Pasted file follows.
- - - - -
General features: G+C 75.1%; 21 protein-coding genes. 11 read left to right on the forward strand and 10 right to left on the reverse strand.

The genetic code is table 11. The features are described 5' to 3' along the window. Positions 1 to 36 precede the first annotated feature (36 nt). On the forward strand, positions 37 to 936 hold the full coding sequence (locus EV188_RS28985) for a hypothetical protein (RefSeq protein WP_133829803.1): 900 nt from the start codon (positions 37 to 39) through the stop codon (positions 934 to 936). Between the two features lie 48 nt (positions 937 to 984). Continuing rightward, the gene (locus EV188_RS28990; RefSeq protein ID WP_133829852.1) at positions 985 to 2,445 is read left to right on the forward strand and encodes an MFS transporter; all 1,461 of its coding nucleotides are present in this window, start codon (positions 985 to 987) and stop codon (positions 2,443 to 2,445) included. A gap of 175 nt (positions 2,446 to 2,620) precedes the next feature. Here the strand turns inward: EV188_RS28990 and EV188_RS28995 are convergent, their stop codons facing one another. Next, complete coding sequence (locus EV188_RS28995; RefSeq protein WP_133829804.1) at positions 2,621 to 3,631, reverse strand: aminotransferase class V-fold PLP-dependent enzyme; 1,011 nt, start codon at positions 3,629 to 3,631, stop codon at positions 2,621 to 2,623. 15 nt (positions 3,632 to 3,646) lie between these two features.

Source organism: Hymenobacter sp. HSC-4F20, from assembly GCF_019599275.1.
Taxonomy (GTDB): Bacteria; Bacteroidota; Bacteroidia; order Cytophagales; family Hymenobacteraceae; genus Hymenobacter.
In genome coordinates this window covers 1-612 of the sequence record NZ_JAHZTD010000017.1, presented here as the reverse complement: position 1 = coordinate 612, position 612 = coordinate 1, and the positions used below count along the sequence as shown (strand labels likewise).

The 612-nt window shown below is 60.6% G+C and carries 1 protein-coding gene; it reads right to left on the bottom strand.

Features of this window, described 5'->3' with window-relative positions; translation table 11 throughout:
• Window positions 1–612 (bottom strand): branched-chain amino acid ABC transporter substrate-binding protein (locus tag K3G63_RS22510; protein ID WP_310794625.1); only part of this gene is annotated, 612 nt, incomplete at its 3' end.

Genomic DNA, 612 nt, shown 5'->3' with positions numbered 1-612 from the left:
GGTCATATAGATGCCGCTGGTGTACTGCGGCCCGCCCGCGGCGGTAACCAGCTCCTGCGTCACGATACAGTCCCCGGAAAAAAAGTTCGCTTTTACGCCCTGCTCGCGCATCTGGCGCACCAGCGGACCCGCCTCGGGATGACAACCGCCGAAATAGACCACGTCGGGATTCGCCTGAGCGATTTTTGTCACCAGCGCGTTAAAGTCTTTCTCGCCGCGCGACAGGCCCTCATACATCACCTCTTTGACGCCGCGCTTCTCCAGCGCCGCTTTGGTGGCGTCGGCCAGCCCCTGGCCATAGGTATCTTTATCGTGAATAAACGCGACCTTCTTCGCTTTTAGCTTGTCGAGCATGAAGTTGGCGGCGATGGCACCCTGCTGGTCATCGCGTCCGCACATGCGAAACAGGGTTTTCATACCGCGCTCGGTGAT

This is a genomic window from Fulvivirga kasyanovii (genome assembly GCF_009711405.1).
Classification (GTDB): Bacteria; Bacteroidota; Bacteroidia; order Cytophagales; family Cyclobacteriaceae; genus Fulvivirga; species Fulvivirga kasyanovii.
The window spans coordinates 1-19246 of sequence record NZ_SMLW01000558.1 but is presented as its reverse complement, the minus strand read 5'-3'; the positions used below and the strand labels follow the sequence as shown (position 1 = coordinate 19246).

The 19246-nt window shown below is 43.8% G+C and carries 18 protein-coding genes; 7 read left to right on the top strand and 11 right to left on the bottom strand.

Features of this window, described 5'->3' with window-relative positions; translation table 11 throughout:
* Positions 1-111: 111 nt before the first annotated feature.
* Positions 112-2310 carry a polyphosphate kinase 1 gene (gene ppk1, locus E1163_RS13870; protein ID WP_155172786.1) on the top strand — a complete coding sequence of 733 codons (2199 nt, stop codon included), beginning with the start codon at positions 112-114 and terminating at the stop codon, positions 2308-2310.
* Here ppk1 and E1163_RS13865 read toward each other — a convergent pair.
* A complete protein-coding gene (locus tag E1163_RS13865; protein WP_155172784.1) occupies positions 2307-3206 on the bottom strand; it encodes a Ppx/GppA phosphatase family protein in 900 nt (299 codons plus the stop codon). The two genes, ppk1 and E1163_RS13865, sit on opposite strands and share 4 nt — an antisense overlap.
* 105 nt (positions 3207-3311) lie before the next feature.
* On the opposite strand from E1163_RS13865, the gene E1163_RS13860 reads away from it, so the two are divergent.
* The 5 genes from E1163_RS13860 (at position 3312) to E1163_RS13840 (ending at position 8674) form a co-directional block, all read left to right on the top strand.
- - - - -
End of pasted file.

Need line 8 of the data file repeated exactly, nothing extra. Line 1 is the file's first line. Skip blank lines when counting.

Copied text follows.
• Window positions 1–612 (bottom strand): branched-chain amino acid ABC transporter substrate-binding protein (locus tag K3G63_RS22510; protein ID WP_310794625.1); only part of this gene is annotated, 612 nt, incomplete at its 3' end.